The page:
Back in the 90's I worked on a robot for a pen manufacturer customer. They wanted to simulate nib wear by having a robot write cursive script continuously for hundreds of hours at a time, in a reproducible way.
If I remember correctly, the robot we developed was around 70cm tall, a tripod with the pen suspended on rods from near the apex. The motors were close to the top, one each for the x and y axis, using the long rod to amplify the speed and range of travel of the limited travel motors (voice coil, IIRC) we were using.
As others suggested, in order to be fast enough it had to be be incredibly lightweight. The low payload weight (just a pen) made this just about possible, but to get that speed sacrifices in positional accuracy had to be made with the technology available at the time.
These days we wouldn't have the control issues we did back then (integer PID parameters with the National instruments motor controller we were using, left our system at most marginally stable most of the time, forcing us to cut back the speed to retain stability) but the fundamental limitations of torque, speed, range of travel, precision and cost are always going to be difficult to balance, and unusual requirements in one of these aspects can push the component cost sky high.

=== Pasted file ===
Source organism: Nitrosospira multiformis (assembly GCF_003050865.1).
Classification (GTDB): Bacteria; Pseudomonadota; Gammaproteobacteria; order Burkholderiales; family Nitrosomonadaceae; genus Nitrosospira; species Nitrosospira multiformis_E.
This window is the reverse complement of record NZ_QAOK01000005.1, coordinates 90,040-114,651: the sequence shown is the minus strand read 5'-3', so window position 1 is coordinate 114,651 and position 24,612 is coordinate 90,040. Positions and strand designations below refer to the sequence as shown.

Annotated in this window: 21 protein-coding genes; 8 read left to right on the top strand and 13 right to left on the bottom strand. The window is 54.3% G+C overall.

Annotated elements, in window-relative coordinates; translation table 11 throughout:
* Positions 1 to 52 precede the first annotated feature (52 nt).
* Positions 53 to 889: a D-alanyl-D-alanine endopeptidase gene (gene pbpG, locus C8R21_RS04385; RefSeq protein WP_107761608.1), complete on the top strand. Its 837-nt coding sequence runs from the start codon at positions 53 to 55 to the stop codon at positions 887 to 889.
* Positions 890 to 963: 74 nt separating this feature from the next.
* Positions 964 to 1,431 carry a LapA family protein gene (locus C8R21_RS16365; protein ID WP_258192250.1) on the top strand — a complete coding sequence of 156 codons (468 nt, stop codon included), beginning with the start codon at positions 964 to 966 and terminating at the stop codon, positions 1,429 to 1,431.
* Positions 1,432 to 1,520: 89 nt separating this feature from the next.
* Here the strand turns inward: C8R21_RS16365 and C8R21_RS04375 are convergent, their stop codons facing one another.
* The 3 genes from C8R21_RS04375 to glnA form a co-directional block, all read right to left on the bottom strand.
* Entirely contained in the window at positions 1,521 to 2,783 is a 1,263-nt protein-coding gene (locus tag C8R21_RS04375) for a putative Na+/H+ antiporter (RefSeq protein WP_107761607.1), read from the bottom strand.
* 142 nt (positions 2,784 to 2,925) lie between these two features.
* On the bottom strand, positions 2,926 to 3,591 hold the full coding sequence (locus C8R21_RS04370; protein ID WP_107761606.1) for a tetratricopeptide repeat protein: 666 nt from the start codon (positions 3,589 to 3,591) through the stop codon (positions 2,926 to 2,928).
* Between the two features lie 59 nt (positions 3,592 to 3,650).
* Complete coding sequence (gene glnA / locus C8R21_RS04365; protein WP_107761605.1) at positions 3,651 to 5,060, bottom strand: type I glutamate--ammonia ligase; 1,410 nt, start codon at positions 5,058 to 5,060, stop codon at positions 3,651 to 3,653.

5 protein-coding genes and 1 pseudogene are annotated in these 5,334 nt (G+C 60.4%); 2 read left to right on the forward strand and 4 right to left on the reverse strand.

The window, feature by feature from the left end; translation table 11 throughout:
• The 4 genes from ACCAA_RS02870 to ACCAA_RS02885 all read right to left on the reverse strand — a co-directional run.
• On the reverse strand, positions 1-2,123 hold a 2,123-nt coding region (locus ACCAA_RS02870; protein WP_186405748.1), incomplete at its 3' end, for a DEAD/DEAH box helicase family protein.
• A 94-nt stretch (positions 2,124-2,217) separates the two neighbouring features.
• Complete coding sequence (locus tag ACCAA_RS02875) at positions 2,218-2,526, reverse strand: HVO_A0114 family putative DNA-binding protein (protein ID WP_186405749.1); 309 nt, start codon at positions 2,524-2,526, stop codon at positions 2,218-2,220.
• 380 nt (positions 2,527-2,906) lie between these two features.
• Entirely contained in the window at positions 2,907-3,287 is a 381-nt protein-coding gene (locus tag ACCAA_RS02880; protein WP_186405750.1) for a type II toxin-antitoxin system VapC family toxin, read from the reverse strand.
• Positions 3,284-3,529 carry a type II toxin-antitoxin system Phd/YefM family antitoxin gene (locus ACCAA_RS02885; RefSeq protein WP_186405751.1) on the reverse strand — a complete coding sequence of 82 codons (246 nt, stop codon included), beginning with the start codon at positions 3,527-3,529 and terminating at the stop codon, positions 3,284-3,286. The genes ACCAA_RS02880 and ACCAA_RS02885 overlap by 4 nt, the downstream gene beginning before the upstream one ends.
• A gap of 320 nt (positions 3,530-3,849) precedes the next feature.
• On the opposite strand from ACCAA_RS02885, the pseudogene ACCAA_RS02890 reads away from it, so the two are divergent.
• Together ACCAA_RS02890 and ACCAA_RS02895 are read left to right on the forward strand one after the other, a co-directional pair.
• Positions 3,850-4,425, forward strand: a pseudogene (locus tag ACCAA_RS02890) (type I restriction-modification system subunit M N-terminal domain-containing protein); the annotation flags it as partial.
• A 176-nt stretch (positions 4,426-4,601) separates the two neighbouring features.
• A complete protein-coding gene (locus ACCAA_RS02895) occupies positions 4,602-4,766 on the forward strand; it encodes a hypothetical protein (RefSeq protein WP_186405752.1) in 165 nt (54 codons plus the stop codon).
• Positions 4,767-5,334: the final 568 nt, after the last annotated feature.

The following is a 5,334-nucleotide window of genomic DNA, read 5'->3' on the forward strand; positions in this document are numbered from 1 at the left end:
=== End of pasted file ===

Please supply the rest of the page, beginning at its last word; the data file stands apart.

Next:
There are lots more options available now though, from flexture stages, piezo walk or stack actuators, smaller, more precise lightweight linear motors, but all of these options are going to be expensive, far beyond most hobby budgets.
If you go for a Cartesian robot design, rather than a traditional 'arm', 50 micron accuracy is not too difficult/expensive if your range of movement is not too high. Even relatively cheap fused deposition 3d printers can get 10um step size (not accuracy). Much below 10 micron accuracy gets tough unless your range of movement is very restricted though.